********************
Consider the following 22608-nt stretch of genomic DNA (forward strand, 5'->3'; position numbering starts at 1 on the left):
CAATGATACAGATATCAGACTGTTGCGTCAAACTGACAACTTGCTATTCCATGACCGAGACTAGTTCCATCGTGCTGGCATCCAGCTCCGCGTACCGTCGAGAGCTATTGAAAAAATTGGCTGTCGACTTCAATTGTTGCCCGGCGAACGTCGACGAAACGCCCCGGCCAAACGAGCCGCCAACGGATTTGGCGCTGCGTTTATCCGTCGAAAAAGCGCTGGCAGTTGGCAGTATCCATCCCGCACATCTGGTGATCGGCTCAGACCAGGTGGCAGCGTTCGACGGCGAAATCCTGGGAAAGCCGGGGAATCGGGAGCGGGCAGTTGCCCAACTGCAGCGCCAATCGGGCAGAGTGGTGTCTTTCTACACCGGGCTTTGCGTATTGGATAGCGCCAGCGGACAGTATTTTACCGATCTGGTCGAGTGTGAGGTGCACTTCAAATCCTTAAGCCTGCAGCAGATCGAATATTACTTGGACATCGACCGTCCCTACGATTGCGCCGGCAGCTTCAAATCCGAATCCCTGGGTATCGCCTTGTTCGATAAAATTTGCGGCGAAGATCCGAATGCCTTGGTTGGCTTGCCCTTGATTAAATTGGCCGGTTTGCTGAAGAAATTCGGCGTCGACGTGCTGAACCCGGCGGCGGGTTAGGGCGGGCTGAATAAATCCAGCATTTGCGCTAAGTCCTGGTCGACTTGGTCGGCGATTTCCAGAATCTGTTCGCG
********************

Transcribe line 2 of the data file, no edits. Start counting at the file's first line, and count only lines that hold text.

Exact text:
CAATGATACAGATATCAGACTGTTGCGTCAAACTGACAACTTGCTATTCCATGACCGAGACTAGTTCCATCGTGCTGGCATCCAGCTCCGCGTACCGTCGAGAGCTATTGAAAAAATTGGCTGTCGACTTCAATTGTTGCCCGGCGAACGTCGACGAAACGCCCCGGCCAAACGAGCCGCCAACGGATTTGGCGCTGCGTTTATCCGTCGAAAAAGCGCTGGCAGTTGGCAGTATCCATCCCGCACATCTGGTGATCGGCTCAGACCAGGTGGCAGCGTTCGACGGCGAAATCCTGGGAAAGCCGGGGAATCGGGAGCGGGCAGTTGCCCAACTGCAGCGCCAATCGGGCAGAGTGGTGTCTTTCTACACCGGGCTTTGCGTATTGGATAGCGCCAGCGGACAGTATTTTACCGATCTGGTCGAGTGTGAGGTGCACTTCAAATCCTTAAGCCTGCAGCAGATCGAATATTACTTGGACATCGACCGTCCCTACGATTGCGCCGGCAGCTTCAAATCCGAATCCCTGGGTATCGCCTTGTTCGATAAAATTTGCGGCGAAGATCCGAATGCCTTGGTTGGCTTGCCCTTGATTAAATTGGCCGGTTTGCTGAAGAAATTCGGCGTCGACGTGCTGAACCCGGCGGCGGGTTAGGGCGGGCTGAATAAATCCAGCATTTGCGCTAAGTCCTGGTCGACTTGGTCGGCGATTTCCAGAATCTGTTCGCG